Jessica McCabe has ADHD. Her message to her mom is tearful and moving.



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“This is what I want to say to my mom, who ‘drugged’ me,” Jessica McCabe begins in a voice-over.

McCabe’s face pops up on the screen, earnest and direct as she finishes her statement: “Thank you.”

GIFs from How to ADHD/YouTube.

The video is the latest in McCabe’s series on life with attention-deficit hyperactivity disorder (ADHD). In this heartfelt video, McCabe explains how her mom stepped up to help her get treatment.

ADHD affects about 11% of children in the United States, and while the symptoms are often misunderstood, ADHD can make it hard for kids to focus on things that are uninteresting to them, or it can make them hyperactive and fidgety. School, with its standardized learning environment, can be particularly difficult for kids with ADHD. Her voice cracking, McCabe recalls how much she struggled in school as a result of her ADHD before she got help.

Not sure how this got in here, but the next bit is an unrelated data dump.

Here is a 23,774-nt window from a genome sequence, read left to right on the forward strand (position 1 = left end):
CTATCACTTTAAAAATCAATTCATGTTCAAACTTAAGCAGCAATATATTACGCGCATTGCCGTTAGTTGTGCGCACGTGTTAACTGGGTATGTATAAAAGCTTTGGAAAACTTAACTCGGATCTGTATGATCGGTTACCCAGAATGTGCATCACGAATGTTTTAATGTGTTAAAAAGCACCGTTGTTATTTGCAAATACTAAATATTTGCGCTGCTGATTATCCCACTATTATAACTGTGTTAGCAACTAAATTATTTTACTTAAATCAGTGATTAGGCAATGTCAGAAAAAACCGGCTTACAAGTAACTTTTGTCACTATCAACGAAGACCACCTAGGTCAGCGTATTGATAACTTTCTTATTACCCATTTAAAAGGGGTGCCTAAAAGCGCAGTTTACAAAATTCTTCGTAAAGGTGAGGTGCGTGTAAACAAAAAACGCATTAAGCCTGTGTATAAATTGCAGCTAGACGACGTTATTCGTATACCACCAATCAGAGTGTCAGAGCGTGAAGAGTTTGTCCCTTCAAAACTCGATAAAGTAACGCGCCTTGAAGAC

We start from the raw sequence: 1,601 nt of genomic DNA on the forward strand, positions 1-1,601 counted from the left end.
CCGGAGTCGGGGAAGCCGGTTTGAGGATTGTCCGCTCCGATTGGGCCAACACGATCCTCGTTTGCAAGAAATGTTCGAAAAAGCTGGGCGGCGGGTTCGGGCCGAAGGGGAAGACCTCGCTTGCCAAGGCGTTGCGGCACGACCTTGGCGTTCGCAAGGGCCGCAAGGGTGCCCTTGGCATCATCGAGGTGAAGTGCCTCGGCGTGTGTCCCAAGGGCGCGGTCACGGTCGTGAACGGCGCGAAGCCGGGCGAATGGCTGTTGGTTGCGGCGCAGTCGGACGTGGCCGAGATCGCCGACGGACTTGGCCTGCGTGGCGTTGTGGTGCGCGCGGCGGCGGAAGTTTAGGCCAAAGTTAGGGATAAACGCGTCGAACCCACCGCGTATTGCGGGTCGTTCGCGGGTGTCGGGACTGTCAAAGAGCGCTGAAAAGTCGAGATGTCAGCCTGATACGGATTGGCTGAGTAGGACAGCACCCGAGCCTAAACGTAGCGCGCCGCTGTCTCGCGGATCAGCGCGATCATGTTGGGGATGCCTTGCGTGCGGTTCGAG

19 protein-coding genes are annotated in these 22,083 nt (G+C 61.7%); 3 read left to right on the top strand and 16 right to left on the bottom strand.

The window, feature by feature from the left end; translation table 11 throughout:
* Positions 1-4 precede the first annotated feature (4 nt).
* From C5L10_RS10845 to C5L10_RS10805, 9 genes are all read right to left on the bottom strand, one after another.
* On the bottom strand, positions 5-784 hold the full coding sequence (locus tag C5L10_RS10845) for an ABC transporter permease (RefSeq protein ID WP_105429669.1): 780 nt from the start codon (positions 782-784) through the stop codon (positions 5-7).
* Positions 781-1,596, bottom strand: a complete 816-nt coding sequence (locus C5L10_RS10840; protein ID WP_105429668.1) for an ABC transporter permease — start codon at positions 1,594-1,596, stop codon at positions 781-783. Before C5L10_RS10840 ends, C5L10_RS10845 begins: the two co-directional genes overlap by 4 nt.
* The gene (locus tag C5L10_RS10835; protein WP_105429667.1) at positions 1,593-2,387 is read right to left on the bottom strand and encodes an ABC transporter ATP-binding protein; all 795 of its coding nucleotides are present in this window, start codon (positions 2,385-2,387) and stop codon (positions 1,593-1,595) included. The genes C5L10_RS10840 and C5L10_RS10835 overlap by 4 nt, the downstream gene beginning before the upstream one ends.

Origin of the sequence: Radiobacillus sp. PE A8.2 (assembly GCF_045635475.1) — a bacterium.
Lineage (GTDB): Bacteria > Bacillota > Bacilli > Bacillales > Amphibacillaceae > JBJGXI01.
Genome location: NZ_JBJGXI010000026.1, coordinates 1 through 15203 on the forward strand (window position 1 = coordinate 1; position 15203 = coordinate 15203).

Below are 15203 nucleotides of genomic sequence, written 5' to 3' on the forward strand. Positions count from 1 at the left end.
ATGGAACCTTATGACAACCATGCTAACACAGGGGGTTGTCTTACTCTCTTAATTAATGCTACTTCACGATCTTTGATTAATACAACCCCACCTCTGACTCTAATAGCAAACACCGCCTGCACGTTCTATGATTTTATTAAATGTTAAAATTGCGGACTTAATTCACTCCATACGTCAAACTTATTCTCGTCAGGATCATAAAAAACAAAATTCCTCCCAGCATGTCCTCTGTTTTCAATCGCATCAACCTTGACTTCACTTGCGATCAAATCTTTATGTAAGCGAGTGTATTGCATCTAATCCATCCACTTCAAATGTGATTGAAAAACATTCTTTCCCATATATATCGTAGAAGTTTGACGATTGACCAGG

Unfortunately, there’s a lot of stigma around how (or even if) parents should treat their kids’ ADHD. Some people even believe ADHD isn’t real at all. As a result, many parents who choose to put their kids on medication find themselves accused of, as McCabe said, “drugging” their children.

McCabe wants her mom to know how much she appreciates her making sure McCabe got the help she needed.

In the video, McCabe recounts how she and her mom worked together to find a psychiatrist and medication that worked for her. It’s because of her mom, McCabe says, that she was able to actually focus in school again and was able to avoid so many of the pitfalls that other people — whose ADHD goes untreated and undiagnosed — have to run into.

What really mattered to McCabe wasn’t just the treatment, though.

It was the simple fact that her mom listened when she asked for help.

It hurts when someone doesn’t believe you, especially if that person is your parent. But McCabe’s mom didn’t think she was being lazy or just not trying hard enough. She listened when her kid asked for help. And that mattered.

“You believed me,” says McCabe. “And when you did, when you took me to a doctor who could explain to me what was going on in my brain, you took away so much shame.”

McCabe didn’t need to feel inferior, and she didn’t need to blame herself. She had someone who listened to her. She had her mom.

Watch McCabe’s full, emotional video below:

Medication helped McCabe, but everyone’s brain is different. If you’re living with ADHD or think you might be undiagnosed, you should work with a professional to find a treatment plan that works for you.

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